It took years for Hollywood’s guilds to hammer out issues pertaining to credits on film and TV projects. It’s standard, for instance, to see a writer’s credit just before the director’s on a TV show. The order of those title cards is strictly regulated.
But in the area of new media, particularly CD-ROMs and Internet sites, credits are a growing problem, according to some multimedia mavens.
“There’s no industry standard,” maintains Beverly Hills attorney Nancy Derwin, who has negotiated deals between developers and carriers such as America Online and the Microsoft Network. While Hollywood’s guilds have jurisdiction over whose credit goes where in a film’s title sequence, no such rules exist for digital media. In effect, the company paying for the work gets final say, although an increasing number of attorneys and agents are going to bat for their clients when it comes to getting credit.
“Historically, the culture of the Internet was one of anonymity,” Derwin said. “It wasn’t about getting credit. People went out of their way not to take credit. But with the convergence of Hollywood and the Internet, we’re seeing Hollywood issues infiltrating the online world. Credit is becoming one of the most heavily negotiated issues on the Internet.”
William Morris agent John Mass says the problem also exists for CD-ROM developers. One of his clients, Rainbow Studios, developed a title for Microsoft called “Deadly Tide.” When it came time to decide about credit on the disc, Mass found himself having to cut some additional deals.
Haggling with Microsoft
“Microsoft was willing to give on certain issues, but not on others,” recalls Mass. For instance, Rainbow Studios won the right to put its logo on the back of the CD-ROM packaging. However, Mass said, his client “gave up a lot on the back end.”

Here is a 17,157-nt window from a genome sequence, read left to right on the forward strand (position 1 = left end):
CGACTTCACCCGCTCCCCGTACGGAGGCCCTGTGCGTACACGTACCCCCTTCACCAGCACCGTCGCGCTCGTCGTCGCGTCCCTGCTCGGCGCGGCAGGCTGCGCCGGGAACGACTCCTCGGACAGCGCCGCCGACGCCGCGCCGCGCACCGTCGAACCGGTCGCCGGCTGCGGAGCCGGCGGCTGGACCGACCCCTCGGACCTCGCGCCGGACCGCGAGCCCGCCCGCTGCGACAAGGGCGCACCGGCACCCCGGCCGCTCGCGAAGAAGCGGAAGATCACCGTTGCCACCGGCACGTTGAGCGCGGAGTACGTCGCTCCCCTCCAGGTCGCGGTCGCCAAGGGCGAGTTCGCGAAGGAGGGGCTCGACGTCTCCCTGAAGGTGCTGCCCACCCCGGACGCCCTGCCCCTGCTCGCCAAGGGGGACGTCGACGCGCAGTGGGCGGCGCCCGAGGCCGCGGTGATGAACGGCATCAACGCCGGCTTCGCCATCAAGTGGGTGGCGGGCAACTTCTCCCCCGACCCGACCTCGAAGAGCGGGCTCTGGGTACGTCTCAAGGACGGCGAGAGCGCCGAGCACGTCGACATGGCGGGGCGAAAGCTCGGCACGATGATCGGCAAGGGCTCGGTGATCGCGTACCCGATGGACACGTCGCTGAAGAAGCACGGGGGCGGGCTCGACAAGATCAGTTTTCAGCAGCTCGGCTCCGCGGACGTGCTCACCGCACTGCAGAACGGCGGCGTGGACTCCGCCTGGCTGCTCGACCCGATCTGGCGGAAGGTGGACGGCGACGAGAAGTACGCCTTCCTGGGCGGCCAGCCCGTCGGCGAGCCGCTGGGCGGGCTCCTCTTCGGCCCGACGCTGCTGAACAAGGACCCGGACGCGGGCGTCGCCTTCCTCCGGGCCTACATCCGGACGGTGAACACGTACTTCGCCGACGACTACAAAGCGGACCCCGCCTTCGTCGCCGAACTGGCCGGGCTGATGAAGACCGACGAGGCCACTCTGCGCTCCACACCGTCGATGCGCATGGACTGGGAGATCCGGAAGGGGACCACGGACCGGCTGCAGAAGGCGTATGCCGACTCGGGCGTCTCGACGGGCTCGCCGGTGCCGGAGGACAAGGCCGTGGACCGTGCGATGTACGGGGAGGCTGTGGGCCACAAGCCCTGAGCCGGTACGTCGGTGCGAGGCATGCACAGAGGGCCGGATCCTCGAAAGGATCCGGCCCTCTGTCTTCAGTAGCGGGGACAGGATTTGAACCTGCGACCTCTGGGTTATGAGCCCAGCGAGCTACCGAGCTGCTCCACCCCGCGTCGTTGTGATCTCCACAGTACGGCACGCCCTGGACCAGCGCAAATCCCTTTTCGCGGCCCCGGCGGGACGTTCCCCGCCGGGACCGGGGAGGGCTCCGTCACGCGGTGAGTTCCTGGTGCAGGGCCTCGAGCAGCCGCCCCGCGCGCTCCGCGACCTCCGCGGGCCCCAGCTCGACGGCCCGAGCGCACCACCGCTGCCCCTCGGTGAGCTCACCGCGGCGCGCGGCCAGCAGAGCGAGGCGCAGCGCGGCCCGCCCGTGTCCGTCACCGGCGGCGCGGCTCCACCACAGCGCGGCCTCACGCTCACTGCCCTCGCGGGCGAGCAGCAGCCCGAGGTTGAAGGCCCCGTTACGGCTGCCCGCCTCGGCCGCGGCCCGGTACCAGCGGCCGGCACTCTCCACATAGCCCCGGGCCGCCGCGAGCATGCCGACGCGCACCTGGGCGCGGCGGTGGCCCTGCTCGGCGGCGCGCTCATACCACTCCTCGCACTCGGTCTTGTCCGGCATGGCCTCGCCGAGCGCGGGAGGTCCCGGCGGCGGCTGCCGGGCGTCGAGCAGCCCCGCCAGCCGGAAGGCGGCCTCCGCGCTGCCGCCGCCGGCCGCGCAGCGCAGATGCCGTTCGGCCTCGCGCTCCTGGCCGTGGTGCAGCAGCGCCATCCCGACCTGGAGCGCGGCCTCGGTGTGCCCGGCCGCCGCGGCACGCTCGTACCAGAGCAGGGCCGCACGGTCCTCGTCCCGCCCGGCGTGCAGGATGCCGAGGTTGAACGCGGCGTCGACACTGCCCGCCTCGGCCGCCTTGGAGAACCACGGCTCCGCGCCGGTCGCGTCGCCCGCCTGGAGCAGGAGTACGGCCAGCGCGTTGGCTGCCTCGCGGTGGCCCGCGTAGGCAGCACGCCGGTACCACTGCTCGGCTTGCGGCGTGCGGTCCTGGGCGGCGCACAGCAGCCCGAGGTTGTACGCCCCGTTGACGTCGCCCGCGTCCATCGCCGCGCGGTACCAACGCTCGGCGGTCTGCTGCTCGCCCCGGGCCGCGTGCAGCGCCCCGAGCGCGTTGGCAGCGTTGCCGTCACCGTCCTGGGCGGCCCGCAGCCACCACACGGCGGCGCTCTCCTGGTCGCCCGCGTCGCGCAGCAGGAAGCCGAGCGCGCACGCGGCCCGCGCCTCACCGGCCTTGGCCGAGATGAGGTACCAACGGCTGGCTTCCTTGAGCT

There are other horror stories. Recently, a Web company was hired by a studio’s advertising agency to develop a site for a particular film. The ad agency agreed to list the developer’s credit on the site. Once the site was completed, however, the studio refused to allow the developer’s information to appear.
“It was important that they receive credit, because that’s how developers and writers get business,” said a source.
The studio eventually launched the site without any prominent mention of the developer. A few weeks later, after the movie’s theatrical run was nearly over, the studio allowed the site to be changed, adding an upfront credit for the developer.
“Now that more TV and literary talent are crossing over to the Internet, credits become important,” said Mark Evans, an agent at International Creative Management. “We’ve been doing deals with AOL Greenhouse (a part of the service targeted at bringing new talent to AOL), and they didn’t emphasize credits to the extent I’d like them to. But once the talent creating these projects become more of a household name, credits will appear at the beginning of a home page.”
No free lunch
But at this point, it still requires some effort to get a client’s name above the online marquee.
“It’s not something anyone’s going to give you,” says Evans.
But John Mass’ New York-based colleague at WMA Jonathan Trumper contends that credits aren’t a serious problem when negotiating a deal.
“The only issue with credits is how prominently someone’s name is displayed,” Trumper said. “We had a situation recently on a CD-ROM project where we had to sort out whether it was based on a certain person’s idea, or whether it was created by that person – we had to determine who did what at what point in time. But it wasn’t really a debate. We were just trying to sort things out.”
“Credit is really a minor issue,” he added. “The question of who owns what – the intellectual property issue – that’s a much bigger problem.”